METHODS

Setting and Participants

Veteran patients at the Corporal Michael J. Crescenz VA Medical Center (CMCVAMC) in Philadelphia were assigned to one of three groups (Fig. 1): a control group that received an electronic pill monitoring device with no alarms or feedback; an individual feedback group that received a daily alarm and a weekly medication adherence feedback report; and a partner feedback group that received an alarm and a weekly feedback report that was also shared with a patient-selected partner. A patient randomized to this group chose a family member, friend, or another patient randomized to this group as a partner. We defined peer partner as a participant in the partner feedback group who chose to share their feedback with another patient.
Figure 1

Study flow diagram.

We identified participants using the VA Veterans Integrated Service Network (VISN) four Data Warehouses (CDW) and electronic medical records. We included only patients between the ages of 30 and 75 with a diagnosis of coronary artery disease (CAD). We further limited this group to those who had documented poor adherence to a prescribed statin as measured by a 16-month medication possession ratio (MPR) of < 80 %. MPR is calculated using pharmacy refill data, as the proportion of days in the past 480 days that the patient has access to medication. Prescriptions for statin medications within the Veterans Health Administration (VHA) are often written for 90 days. Therefore, calculation of MPR levels over a 3-month period is unreliable, as patients may have only one prescription during that period.

Study coordinators used electronic medical records to confirm veteran age, diagnosis of CAD, and active statin prescription. Veterans whose problem list revealed active substance abuse, significant hearing loss, reduced cognitive ability, or homelessness were excluded. Patients meeting the inclusion criteria (n = 685) were sent a letter to their home notifying them of the study, our intention to contact them, and our telephone number in case they had questions or wished to opt out of participation. Mailings were followed by up to three phone calls. Of those contacted, 397 patients declined to participate. Veterans who agreed to participate (n = 126) were invited to the Philadelphia CMCVAMC to complete the consent procedure, a baseline direct LDL measurement, a baseline survey asking about demographic information, the four-item self-reported Morisky Medication Adherence Scale (MMAS-4),18 , 19 the Patient Activation Measure (PAM),20 and the Multidimensional Scale of Perceived Social Support (MSPSS).21 Enrollees received $50 for completion of the baseline survey and blood draw. At 13 weeks, a study coordinator re-surveyed participants by phone and recorded their opinions about the study. An in-person visit at 26 weeks was used to collect LDL levels and complete the final health behavior surveys. During this visit, participants received an additional $75 if they had also completed the telephone survey or $50 if they had not. The study ran from April 2014 through September 2015. Funding for the study was provided by the Center for the Evaluation of Patient Aligned Care Team (CEPACT). The protocol was approved by the institutional review board of the Philadelphia CMCVAMC.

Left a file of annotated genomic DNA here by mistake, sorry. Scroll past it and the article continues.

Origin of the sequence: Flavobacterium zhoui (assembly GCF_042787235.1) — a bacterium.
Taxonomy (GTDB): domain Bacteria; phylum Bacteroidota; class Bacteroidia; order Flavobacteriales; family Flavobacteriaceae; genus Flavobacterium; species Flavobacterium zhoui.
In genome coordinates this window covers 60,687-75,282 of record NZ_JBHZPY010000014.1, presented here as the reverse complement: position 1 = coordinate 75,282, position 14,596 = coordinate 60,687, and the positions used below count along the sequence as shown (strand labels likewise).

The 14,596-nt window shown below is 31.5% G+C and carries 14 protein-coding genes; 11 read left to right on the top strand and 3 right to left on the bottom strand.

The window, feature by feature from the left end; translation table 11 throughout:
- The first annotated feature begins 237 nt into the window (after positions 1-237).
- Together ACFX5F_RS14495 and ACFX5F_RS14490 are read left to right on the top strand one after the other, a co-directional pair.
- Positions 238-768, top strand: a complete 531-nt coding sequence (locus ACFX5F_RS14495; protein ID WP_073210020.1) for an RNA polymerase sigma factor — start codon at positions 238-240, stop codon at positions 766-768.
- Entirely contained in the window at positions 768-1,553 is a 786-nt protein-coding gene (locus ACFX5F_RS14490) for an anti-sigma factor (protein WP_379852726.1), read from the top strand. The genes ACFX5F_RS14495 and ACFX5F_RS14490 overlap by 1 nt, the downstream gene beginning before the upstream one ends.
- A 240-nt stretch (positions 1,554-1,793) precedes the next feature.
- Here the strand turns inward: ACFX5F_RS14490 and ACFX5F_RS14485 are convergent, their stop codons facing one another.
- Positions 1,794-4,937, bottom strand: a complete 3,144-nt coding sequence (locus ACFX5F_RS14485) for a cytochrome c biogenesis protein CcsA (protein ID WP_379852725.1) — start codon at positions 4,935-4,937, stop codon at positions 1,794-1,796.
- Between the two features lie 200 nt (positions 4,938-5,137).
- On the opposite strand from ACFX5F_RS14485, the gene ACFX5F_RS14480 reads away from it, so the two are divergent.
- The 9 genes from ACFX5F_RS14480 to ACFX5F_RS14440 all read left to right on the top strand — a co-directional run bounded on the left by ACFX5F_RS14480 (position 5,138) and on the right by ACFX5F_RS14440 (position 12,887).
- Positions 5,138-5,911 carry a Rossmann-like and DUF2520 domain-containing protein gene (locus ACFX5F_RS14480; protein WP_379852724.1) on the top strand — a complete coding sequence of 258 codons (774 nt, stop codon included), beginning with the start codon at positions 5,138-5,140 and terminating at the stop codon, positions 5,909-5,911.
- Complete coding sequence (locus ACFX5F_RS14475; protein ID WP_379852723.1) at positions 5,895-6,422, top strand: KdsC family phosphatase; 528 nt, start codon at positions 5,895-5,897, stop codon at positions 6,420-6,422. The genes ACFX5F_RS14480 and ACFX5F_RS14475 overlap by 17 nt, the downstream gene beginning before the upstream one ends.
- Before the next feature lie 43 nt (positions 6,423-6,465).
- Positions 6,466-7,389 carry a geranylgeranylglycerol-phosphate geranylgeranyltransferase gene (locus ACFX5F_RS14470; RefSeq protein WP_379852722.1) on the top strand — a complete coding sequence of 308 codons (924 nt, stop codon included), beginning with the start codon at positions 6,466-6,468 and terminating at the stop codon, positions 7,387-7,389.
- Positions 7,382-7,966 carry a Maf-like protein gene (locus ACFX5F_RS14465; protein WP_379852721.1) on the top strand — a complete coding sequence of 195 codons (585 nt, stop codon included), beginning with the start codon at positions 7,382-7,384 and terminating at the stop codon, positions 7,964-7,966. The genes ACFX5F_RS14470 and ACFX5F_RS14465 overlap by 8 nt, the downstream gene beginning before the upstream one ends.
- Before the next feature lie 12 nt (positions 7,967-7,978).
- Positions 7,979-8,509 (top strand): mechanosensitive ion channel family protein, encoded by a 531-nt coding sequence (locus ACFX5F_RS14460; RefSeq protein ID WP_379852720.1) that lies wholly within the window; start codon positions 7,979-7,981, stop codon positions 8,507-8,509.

Randomization and Intervention

The study was managed using “Way to Health,” an automated information technology platform based at the University of Pennsylvania that facilitates clinical trial randomization, securely captures survey responses, monitors electronic pill bottle adherence data, and integrates adherence data to create feedback reports.

The primary investigators were blinded to participants’ assigned intervention; however, research assistants were unblinded so that they could educate participants about their device functionality and mail weekly feedback reports to the participants’ or partners’ home address (active arms only). Each patient was given a GlowCap® bottle (Vitality, Inc., Los Angeles, CA) to use for their statin. The bottle has a computer chip in the lid that communicates with a cellular-connected plug-in nightlight. When all features are activated, the GlowCap monitor changes color 1 h before the scheduled time to take the medication. If the medication is taken during this period, the pill bottle does not sound an alarm. If the medication is not taken within the designated period, the bottle flashes and sounds an alarm. All patients received educational material on the importance of adherence to statin medication. The GlowCap was used as an electronic monitoring device to measure our primary outcome. The control group received this device, but none of the patient features were activated (no alarm or notification). The use of the device in the control arm allowed us to accurately measure daily adherence and to compare this to the intervention (which included notification and alarm). The individual feedback participants received a bottle with a daily alarm and a weekly adherence feedback report. Weekly feedback reports (Appendix available online) displayed participants’ medication adherence and assigned a value for weekly performance based on the number of days that they had opened the bottle. For example, if a participant had taken his or her medication every day, the weekly report would display “Your weekly performance is great, keep it up.” If it demonstrated less adherence, the report would state “Your weekly performance needs improvement.” Participants in the partner feedback also had a copy of the report sent to their designated family member, friend, or peer. All participants and partners were trained on the interpretation of the weekly adherence report.